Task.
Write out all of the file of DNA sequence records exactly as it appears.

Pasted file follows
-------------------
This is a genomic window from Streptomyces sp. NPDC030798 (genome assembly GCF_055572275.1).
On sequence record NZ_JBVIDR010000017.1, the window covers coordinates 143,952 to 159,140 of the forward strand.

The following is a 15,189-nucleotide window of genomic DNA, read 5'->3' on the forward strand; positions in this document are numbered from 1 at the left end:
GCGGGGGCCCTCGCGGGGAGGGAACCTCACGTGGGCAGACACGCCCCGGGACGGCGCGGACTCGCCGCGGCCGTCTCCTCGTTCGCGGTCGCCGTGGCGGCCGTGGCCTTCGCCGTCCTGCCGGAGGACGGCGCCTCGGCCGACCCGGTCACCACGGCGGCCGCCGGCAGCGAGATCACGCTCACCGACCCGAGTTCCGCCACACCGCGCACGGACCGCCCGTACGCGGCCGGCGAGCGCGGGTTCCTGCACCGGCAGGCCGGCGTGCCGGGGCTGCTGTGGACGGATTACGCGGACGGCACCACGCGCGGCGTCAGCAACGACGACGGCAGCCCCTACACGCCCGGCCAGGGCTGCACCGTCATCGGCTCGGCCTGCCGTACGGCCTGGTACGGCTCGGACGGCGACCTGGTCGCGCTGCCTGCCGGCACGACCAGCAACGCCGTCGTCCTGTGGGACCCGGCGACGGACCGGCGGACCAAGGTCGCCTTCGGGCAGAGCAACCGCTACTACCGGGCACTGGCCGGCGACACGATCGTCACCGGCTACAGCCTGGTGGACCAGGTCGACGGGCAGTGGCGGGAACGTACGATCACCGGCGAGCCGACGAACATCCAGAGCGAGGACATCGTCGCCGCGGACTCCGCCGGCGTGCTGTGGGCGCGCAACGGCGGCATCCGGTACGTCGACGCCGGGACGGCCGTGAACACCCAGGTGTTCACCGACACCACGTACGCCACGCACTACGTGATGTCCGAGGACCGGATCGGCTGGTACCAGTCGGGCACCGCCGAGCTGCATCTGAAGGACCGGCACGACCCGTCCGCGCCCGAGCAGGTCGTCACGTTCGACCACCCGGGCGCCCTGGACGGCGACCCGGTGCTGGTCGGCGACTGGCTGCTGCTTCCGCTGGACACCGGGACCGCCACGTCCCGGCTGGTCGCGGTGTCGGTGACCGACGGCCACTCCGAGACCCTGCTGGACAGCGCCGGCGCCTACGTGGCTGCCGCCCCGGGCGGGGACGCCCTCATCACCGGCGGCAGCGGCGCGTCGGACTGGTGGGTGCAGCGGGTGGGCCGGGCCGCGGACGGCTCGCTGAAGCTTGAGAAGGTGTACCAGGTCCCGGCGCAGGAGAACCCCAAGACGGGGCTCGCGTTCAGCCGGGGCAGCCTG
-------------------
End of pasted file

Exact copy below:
This is a genomic window from Streptomyces sp. NPDC030798 (genome assembly GCF_055572275.1).
On sequence record NZ_JBVIDR010000017.1, the window covers coordinates 143,952 to 159,140 of the forward strand.

The following is a 15,189-nucleotide window of genomic DNA, read 5'->3' on the forward strand; positions in this document are numbered from 1 at the left end:
GCGGGGGCCCTCGCGGGGAGGGAACCTCACGTGGGCAGACACGCCCCGGGACGGCGCGGACTCGCCGCGGCCGTCTCCTCGTTCGCGGTCGCCGTGGCGGCCGTGGCCTTCGCCGTCCTGCCGGAGGACGGCGCCTCGGCCGACCCGGTCACCACGGCGGCCGCCGGCAGCGAGATCACGCTCACCGACCCGAGTTCCGCCACACCGCGCACGGACCGCCCGTACGCGGCCGGCGAGCGCGGGTTCCTGCACCGGCAGGCCGGCGTGCCGGGGCTGCTGTGGACGGATTACGCGGACGGCACCACGCGCGGCGTCAGCAACGACGACGGCAGCCCCTACACGCCCGGCCAGGGCTGCACCGTCATCGGCTCGGCCTGCCGTACGGCCTGGTACGGCTCGGACGGCGACCTGGTCGCGCTGCCTGCCGGCACGACCAGCAACGCCGTCGTCCTGTGGGACCCGGCGACGGACCGGCGGACCAAGGTCGCCTTCGGGCAGAGCAACCGCTACTACCGGGCACTGGCCGGCGACACGATCGTCACCGGCTACAGCCTGGTGGACCAGGTCGACGGGCAGTGGCGGGAACGTACGATCACCGGCGAGCCGACGAACATCCAGAGCGAGGACATCGTCGCCGCGGACTCCGCCGGCGTGCTGTGGGCGCGCAACGGCGGCATCCGGTACGTCGACGCCGGGACGGCCGTGAACACCCAGGTGTTCACCGACACCACGTACGCCACGCACTACGTGATGTCCGAGGACCGGATCGGCTGGTACCAGTCGGGCACCGCCGAGCTGCATCTGAAGGACCGGCACGACCCGTCCGCGCCCGAGCAGGTCGTCACGTTCGACCACCCGGGCGCCCTGGACGGCGACCCGGTGCTGGTCGGCGACTGGCTGCTGCTTCCGCTGGACACCGGGACCGCCACGTCCCGGCTGGTCGCGGTGTCGGTGACCGACGGCCACTCCGAGACCCTGCTGGACAGCGCCGGCGCCTACGTGGCTGCCGCCCCGGGCGGGGACGCCCTCATCACCGGCGGCAGCGGCGCGTCGGACTGGTGGGTGCAGCGGGTGGGCCGGGCCGCGGACGGCTCGCTGAAGCTTGAGAAGGTGTACCAGGTCCCGGCGCAGGAGAACCCCAAGACGGGGCTCGCGTTCAGCCGGGGCAGCCTG